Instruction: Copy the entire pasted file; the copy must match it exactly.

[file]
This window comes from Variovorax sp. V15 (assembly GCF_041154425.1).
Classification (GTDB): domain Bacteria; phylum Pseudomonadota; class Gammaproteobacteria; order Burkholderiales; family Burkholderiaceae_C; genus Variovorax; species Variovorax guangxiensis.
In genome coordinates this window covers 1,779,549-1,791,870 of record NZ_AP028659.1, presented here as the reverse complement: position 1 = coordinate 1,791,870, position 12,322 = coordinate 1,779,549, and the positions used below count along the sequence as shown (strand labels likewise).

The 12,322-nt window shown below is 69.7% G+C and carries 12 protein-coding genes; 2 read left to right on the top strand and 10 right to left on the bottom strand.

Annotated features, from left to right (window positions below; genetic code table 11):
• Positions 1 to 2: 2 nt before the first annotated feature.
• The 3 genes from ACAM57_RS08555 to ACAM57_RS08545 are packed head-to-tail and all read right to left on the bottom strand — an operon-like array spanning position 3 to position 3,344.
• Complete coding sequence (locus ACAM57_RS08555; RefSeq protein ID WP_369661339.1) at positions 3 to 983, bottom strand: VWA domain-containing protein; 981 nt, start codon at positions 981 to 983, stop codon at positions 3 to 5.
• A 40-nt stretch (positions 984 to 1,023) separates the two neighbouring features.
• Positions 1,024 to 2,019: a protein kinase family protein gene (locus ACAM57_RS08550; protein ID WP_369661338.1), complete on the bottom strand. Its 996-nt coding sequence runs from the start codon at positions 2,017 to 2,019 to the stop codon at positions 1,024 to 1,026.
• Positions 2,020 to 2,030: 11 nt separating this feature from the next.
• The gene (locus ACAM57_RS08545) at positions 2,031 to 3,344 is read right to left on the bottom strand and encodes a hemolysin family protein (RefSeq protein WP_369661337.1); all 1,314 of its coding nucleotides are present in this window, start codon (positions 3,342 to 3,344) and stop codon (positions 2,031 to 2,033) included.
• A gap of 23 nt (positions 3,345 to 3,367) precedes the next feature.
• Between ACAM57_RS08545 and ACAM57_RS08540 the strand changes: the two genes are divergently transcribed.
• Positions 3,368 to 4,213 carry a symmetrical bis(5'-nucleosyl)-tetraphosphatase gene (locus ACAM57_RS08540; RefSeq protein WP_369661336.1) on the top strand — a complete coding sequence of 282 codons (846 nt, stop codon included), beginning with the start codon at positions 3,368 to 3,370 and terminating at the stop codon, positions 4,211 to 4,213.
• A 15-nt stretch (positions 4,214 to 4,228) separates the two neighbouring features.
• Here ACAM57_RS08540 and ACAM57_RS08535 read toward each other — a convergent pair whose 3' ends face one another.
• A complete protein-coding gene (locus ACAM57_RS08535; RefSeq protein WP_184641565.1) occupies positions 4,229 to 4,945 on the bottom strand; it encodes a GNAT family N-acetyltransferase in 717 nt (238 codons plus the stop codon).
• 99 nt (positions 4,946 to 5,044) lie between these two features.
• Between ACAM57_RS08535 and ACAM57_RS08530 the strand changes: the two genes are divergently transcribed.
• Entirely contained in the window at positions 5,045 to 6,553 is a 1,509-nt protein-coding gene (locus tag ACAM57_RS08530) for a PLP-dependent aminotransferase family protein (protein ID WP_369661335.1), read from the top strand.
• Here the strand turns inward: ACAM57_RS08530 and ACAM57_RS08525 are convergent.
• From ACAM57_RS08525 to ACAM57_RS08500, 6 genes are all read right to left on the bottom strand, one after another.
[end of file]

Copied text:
This window comes from Variovorax sp. V15 (assembly GCF_041154425.1).
Classification (GTDB): domain Bacteria; phylum Pseudomonadota; class Gammaproteobacteria; order Burkholderiales; family Burkholderiaceae_C; genus Variovorax; species Variovorax guangxiensis.
In genome coordinates this window covers 1,779,549-1,791,870 of record NZ_AP028659.1, presented here as the reverse complement: position 1 = coordinate 1,791,870, position 12,322 = coordinate 1,779,549, and the positions used below count along the sequence as shown (strand labels likewise).

The 12,322-nt window shown below is 69.7% G+C and carries 12 protein-coding genes; 2 read left to right on the top strand and 10 right to left on the bottom strand.

Annotated features, from left to right (window positions below; genetic code table 11):
• Positions 1 to 2: 2 nt before the first annotated feature.
• The 3 genes from ACAM57_RS08555 to ACAM57_RS08545 are packed head-to-tail and all read right to left on the bottom strand — an operon-like array spanning position 3 to position 3,344.
• Complete coding sequence (locus ACAM57_RS08555; RefSeq protein ID WP_369661339.1) at positions 3 to 983, bottom strand: VWA domain-containing protein; 981 nt, start codon at positions 981 to 983, stop codon at positions 3 to 5.
• A 40-nt stretch (positions 984 to 1,023) separates the two neighbouring features.
• Positions 1,024 to 2,019: a protein kinase family protein gene (locus ACAM57_RS08550; protein ID WP_369661338.1), complete on the bottom strand. Its 996-nt coding sequence runs from the start codon at positions 2,017 to 2,019 to the stop codon at positions 1,024 to 1,026.
• Positions 2,020 to 2,030: 11 nt separating this feature from the next.
• The gene (locus ACAM57_RS08545) at positions 2,031 to 3,344 is read right to left on the bottom strand and encodes a hemolysin family protein (RefSeq protein WP_369661337.1); all 1,314 of its coding nucleotides are present in this window, start codon (positions 3,342 to 3,344) and stop codon (positions 2,031 to 2,033) included.
• A gap of 23 nt (positions 3,345 to 3,367) precedes the next feature.
• Between ACAM57_RS08545 and ACAM57_RS08540 the strand changes: the two genes are divergently transcribed.
• Positions 3,368 to 4,213 carry a symmetrical bis(5'-nucleosyl)-tetraphosphatase gene (locus ACAM57_RS08540; RefSeq protein WP_369661336.1) on the top strand — a complete coding sequence of 282 codons (846 nt, stop codon included), beginning with the start codon at positions 3,368 to 3,370 and terminating at the stop codon, positions 4,211 to 4,213.
• A 15-nt stretch (positions 4,214 to 4,228) separates the two neighbouring features.
• Here ACAM57_RS08540 and ACAM57_RS08535 read toward each other — a convergent pair whose 3' ends face one another.
• A complete protein-coding gene (locus ACAM57_RS08535; RefSeq protein WP_184641565.1) occupies positions 4,229 to 4,945 on the bottom strand; it encodes a GNAT family N-acetyltransferase in 717 nt (238 codons plus the stop codon).
• 99 nt (positions 4,946 to 5,044) lie between these two features.
• Between ACAM57_RS08535 and ACAM57_RS08530 the strand changes: the two genes are divergently transcribed.
• Entirely contained in the window at positions 5,045 to 6,553 is a 1,509-nt protein-coding gene (locus tag ACAM57_RS08530) for a PLP-dependent aminotransferase family protein (protein ID WP_369661335.1), read from the top strand.
• Here the strand turns inward: ACAM57_RS08530 and ACAM57_RS08525 are convergent.
• From ACAM57_RS08525 to ACAM57_RS08500, 6 genes are all read right to left on the bottom strand, one after another.